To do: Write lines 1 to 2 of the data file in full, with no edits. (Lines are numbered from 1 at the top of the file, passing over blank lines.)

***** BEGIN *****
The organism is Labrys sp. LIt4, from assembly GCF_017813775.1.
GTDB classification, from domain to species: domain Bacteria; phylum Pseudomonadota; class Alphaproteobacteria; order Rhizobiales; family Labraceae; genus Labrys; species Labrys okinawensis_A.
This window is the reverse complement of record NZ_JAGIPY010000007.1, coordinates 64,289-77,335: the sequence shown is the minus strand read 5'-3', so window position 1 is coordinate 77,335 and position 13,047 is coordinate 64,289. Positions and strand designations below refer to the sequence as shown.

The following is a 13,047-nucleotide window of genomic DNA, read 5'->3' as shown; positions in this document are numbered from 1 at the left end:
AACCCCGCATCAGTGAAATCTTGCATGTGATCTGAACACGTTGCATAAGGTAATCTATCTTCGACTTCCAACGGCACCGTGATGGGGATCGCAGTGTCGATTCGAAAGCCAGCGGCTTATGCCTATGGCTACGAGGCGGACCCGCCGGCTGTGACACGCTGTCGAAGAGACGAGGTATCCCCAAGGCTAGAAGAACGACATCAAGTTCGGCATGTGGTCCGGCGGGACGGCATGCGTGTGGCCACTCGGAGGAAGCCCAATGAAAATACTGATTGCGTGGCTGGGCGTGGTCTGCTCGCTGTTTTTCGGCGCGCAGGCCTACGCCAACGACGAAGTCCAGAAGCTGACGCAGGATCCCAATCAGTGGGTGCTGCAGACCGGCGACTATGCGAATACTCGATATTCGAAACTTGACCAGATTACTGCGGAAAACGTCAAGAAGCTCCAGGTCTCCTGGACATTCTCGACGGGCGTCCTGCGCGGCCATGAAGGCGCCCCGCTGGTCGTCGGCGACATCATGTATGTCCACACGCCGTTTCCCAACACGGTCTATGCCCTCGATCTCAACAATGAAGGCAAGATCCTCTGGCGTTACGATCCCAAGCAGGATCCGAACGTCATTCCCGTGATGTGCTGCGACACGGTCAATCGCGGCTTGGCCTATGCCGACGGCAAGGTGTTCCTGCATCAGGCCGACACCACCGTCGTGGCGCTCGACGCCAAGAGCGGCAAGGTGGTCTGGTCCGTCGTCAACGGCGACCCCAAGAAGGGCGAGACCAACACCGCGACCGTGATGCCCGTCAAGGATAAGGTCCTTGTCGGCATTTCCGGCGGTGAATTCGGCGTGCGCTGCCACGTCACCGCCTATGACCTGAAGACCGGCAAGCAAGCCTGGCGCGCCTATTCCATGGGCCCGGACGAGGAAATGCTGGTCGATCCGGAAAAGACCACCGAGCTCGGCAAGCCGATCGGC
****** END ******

The organism is Labrys sp. LIt4, from assembly GCF_017813775.1.
GTDB classification, from domain to species: domain Bacteria; phylum Pseudomonadota; class Alphaproteobacteria; order Rhizobiales; family Labraceae; genus Labrys; species Labrys okinawensis_A.